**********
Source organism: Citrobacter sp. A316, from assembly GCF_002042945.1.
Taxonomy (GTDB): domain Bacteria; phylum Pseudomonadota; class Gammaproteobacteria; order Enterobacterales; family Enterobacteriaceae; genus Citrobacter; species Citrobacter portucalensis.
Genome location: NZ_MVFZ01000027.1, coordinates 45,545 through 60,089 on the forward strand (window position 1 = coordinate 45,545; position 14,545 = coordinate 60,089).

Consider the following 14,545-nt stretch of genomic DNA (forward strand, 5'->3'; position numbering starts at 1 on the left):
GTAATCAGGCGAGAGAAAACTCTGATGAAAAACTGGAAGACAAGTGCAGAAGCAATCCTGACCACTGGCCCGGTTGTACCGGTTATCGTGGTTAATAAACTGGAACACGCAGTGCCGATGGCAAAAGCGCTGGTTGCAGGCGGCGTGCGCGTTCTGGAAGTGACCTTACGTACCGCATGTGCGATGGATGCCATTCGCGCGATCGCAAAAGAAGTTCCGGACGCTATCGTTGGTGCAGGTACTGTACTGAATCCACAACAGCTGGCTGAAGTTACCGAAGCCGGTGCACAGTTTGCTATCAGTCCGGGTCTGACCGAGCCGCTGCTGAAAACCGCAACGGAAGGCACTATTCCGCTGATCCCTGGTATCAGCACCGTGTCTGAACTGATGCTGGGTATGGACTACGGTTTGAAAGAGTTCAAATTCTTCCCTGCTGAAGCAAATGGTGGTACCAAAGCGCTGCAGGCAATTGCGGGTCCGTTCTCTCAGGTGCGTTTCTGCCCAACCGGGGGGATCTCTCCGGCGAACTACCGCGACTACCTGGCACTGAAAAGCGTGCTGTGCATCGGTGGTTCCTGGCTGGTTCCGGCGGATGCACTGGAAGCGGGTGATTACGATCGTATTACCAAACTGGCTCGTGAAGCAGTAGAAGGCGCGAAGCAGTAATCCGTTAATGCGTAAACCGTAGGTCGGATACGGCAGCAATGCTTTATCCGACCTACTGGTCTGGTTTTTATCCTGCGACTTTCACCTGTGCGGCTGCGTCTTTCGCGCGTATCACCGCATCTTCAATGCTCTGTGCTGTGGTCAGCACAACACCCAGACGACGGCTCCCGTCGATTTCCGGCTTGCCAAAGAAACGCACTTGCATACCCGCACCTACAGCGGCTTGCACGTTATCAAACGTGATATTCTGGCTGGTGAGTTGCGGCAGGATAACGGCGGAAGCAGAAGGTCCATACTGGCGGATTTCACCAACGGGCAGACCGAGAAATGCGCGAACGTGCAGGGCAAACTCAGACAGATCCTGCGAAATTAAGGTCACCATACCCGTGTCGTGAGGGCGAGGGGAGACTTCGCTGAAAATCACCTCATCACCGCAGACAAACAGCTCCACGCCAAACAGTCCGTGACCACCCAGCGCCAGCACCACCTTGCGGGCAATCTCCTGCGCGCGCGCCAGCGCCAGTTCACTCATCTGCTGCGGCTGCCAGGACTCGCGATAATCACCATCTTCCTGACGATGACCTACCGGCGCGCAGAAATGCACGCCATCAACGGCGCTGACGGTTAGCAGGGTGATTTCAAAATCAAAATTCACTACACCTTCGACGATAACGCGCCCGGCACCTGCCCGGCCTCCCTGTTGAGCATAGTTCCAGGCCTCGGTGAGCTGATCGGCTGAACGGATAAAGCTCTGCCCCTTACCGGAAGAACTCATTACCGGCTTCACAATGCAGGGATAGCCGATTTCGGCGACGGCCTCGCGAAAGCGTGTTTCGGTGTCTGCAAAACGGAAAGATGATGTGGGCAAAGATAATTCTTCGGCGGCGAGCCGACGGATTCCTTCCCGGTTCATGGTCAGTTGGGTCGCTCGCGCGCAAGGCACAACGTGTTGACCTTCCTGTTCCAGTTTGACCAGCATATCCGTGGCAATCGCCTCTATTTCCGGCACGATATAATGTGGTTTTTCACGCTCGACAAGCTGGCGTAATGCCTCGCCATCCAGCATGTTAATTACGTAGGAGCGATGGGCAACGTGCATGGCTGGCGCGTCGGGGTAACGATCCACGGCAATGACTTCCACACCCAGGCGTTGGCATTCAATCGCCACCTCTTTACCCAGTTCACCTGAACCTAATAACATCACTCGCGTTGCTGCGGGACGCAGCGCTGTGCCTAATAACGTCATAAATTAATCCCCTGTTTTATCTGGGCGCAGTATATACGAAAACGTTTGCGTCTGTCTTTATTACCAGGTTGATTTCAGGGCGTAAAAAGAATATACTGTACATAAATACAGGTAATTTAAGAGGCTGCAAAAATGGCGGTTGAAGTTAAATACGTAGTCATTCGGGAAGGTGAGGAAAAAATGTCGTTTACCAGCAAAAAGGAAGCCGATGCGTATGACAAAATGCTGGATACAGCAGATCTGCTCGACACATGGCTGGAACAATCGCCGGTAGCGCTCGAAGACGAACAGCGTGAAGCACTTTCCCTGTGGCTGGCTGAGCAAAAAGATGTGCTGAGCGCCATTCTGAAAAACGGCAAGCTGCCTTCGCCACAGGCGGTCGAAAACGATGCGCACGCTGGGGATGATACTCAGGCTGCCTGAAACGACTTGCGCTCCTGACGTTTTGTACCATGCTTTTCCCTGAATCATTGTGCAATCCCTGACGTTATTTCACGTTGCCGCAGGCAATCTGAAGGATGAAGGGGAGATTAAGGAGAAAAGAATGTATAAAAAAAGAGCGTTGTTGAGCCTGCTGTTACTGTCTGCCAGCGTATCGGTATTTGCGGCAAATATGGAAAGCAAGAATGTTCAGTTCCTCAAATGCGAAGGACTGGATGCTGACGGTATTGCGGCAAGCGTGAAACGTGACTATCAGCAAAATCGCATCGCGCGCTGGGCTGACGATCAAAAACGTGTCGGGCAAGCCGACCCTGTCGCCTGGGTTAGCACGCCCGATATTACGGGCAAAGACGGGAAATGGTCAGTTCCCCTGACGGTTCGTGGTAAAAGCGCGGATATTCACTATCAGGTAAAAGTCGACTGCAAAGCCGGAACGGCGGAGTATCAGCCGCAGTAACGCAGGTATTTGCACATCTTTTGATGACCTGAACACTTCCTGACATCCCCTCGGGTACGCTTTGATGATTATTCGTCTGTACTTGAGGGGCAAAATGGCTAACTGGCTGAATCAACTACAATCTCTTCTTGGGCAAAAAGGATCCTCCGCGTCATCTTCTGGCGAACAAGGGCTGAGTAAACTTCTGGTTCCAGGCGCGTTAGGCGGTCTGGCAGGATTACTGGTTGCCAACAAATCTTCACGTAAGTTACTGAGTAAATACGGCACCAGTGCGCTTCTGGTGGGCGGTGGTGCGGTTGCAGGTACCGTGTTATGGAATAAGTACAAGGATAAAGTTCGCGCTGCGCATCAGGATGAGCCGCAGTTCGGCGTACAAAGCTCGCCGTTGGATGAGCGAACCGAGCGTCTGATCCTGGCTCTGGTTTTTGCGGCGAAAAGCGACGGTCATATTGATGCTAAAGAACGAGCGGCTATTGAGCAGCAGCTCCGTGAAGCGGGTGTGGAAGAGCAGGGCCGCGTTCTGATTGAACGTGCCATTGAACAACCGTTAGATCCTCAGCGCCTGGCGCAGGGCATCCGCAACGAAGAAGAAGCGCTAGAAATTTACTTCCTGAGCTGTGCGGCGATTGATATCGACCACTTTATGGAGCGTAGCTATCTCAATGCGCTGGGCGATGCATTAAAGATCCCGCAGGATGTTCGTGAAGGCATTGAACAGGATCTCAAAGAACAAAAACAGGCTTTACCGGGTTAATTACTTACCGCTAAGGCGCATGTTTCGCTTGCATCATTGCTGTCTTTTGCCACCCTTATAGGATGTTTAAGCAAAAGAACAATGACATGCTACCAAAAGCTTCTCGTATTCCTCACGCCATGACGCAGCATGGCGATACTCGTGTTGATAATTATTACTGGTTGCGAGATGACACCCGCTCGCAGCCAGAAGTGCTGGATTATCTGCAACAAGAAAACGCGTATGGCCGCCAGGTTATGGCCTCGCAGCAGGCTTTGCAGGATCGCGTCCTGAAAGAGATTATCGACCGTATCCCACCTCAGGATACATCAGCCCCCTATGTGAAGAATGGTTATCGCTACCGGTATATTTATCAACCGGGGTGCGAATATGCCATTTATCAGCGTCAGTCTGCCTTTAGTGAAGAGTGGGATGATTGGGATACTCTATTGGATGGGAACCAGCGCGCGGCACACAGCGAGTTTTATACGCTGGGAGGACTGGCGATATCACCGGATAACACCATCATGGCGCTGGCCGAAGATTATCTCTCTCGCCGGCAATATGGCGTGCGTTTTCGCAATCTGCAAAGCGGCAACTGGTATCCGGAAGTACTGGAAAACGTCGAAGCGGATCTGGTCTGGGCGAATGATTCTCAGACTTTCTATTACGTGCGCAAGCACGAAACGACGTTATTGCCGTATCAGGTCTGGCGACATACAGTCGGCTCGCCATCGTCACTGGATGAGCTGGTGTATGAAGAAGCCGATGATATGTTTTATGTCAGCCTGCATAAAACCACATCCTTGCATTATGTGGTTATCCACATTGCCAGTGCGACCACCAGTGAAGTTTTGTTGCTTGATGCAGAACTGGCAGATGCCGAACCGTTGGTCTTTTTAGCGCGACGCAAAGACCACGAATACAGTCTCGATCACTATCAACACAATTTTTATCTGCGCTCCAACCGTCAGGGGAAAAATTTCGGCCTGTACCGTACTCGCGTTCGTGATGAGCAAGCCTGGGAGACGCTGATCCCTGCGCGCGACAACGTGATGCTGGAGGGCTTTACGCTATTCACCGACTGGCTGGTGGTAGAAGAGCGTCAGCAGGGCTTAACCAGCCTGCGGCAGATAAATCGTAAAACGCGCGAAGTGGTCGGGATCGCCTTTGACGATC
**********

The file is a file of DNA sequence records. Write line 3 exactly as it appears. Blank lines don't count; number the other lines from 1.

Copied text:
Genome location: NZ_MVFZ01000027.1, coordinates 45,545 through 60,089 on the forward strand (window position 1 = coordinate 45,545; position 14,545 = coordinate 60,089).